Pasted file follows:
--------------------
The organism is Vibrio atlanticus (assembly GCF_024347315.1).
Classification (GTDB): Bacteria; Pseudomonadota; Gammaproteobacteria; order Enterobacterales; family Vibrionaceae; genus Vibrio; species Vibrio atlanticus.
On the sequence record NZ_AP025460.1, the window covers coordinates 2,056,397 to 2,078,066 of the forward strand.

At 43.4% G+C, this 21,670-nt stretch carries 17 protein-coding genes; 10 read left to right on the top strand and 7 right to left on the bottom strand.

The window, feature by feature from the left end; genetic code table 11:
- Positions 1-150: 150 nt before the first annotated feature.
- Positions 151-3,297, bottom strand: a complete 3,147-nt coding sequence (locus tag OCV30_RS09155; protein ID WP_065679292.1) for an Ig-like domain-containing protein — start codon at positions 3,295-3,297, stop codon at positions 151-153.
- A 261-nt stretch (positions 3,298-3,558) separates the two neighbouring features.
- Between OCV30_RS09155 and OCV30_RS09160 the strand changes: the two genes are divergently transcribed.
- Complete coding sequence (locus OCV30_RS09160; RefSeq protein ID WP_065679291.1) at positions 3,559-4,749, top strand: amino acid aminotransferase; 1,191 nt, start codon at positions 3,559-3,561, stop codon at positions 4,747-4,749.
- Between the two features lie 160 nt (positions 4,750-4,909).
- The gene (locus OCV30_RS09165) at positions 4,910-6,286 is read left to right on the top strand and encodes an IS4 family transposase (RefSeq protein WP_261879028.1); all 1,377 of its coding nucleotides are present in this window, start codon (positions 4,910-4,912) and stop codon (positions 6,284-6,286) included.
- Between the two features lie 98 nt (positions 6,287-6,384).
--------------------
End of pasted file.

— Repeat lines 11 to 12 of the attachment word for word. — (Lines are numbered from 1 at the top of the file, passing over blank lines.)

- Between the two features lie 160 nt (positions 4,750-4,909).
- The gene (locus OCV30_RS09165) at positions 4,910-6,286 is read left to right on the top strand and encodes an IS4 family transposase (RefSeq protein WP_261879028.1); all 1,377 of its coding nucleotides are present in this window, start codon (positions 4,910-4,912) and stop codon (positions 6,284-6,286) included.